The sagebrush rebellion has arrived in the Bitterroot at the invitation of County Commissioner Suzy Foss, who brought in Ken Ivory, a slick lawyer from Utah (see “Power grab,” Nov. 21). He delivered a barrage of words like a drone attack launched from his mouth designed to stupefy the already stupefied. It’s really not hard to see the elephant Ivory try to hide behind his mind-numbing endless veil of words.
Ivory repeatedly mentioned this state or that state that used to be “more than 90 percent public land but is now less than 5 percent.” The big elephant that Ivory doesn’t want to talk about is, what happened to the missing 85 percent of land? Answer: It was sold, i.e. privatized.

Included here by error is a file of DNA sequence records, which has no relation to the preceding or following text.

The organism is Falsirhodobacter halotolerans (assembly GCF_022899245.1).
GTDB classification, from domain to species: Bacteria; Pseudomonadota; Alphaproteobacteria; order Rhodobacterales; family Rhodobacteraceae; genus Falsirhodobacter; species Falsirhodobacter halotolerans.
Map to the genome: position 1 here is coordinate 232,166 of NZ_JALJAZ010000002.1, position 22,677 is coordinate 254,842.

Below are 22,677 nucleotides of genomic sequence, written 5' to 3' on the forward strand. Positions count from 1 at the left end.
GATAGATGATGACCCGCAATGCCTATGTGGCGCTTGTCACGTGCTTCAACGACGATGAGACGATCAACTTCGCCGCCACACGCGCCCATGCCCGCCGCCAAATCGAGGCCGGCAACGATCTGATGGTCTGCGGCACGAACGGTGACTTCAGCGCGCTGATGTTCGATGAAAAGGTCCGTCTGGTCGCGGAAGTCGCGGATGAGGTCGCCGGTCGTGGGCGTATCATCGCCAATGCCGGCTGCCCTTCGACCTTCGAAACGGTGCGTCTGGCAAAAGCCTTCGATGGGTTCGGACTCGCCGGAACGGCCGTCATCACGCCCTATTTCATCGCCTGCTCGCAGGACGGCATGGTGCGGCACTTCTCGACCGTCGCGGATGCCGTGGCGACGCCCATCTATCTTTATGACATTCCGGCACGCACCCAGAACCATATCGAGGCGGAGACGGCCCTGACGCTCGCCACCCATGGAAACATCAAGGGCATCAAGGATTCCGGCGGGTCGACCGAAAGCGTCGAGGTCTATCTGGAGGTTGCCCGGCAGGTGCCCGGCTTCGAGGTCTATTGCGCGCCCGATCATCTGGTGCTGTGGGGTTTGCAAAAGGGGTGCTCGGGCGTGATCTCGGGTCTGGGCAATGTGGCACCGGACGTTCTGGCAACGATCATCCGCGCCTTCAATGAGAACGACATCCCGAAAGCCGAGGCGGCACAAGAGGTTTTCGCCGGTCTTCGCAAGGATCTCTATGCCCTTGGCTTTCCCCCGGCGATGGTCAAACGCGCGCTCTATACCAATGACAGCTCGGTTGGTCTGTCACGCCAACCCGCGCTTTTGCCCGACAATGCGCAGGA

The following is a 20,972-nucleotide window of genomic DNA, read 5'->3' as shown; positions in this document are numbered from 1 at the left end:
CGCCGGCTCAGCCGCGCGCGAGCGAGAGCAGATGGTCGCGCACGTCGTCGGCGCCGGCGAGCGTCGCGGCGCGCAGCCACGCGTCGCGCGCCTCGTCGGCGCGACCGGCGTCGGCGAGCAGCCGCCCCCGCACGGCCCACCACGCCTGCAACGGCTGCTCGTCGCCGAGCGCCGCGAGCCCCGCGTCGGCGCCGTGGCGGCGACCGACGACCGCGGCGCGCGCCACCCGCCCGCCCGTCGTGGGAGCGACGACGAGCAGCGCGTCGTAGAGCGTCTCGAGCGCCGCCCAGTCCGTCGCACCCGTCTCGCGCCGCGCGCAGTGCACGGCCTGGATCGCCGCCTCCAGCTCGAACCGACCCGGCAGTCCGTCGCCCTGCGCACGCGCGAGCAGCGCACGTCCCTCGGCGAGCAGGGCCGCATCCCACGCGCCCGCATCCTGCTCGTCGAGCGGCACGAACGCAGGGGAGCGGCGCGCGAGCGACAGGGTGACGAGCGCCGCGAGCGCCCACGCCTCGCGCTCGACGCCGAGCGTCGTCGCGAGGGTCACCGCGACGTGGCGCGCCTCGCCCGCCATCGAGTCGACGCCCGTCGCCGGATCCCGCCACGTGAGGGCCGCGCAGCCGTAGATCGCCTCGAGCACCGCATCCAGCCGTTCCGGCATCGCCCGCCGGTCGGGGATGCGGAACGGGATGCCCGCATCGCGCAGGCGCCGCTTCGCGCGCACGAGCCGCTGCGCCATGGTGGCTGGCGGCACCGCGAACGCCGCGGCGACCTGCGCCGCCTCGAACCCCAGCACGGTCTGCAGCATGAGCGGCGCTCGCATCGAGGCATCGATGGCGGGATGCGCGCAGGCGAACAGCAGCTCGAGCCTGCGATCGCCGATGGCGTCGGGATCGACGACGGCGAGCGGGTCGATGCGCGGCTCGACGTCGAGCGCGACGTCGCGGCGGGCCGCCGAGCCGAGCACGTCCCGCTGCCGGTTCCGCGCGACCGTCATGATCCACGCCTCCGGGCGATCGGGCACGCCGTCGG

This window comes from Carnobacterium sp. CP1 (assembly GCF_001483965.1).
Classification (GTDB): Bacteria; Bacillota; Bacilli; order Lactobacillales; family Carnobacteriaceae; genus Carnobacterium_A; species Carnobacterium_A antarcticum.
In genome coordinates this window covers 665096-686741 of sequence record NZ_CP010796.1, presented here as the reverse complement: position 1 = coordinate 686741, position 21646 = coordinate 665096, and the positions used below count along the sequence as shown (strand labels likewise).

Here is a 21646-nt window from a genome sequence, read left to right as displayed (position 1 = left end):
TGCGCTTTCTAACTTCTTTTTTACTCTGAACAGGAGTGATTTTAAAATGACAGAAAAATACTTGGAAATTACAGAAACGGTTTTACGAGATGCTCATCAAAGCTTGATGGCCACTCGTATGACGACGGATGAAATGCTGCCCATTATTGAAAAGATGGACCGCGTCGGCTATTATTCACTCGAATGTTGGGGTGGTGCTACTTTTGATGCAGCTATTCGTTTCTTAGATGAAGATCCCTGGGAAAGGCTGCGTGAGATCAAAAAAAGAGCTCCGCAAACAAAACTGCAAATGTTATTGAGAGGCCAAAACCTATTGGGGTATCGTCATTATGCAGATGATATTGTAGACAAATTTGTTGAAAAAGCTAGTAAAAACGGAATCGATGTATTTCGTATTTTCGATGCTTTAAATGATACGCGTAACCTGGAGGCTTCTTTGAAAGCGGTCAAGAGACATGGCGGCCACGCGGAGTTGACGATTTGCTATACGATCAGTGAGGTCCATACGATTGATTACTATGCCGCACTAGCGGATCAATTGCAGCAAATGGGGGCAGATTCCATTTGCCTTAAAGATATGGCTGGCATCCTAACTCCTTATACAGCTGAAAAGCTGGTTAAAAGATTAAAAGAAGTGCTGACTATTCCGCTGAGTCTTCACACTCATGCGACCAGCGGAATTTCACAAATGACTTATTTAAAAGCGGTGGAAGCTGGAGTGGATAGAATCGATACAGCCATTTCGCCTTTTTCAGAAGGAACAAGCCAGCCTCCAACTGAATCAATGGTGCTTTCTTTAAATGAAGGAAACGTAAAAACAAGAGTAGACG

Commissioner Chilcott is also trying to hide the elephant of privatization. He claims the commission is not talking about selling public land. I’m not surprised to hear that, because privatization of public land generally means “no trespassing” signs and loss of public access, especially when it is large chunks of land. Chilcott says, “Whoever raises that issue is making it up. This is not about class warfare.” That’s right, Mr. Chilcott—it’s simply the observable truth. If it was class warfare it wouldn’t be from those raising the issue, but from those pushing the plebes out. Maybe Chilcott just doesn’t want this loss-of-access elephant to be associated with the Republican icon.
One of the many states Ivory mentions as an admirable example is North Dakota, where public land access has decreased to less than 3 percent and is still being sold off. They have about 700,000 acres left in the entire state for the public to recreate on. That is smaller than the West Fork District of the Bitterroot National Forest.
Commissioner Foss, thank you for mobilizing Tea Party opposition. Please bring Ivory back closer to election time.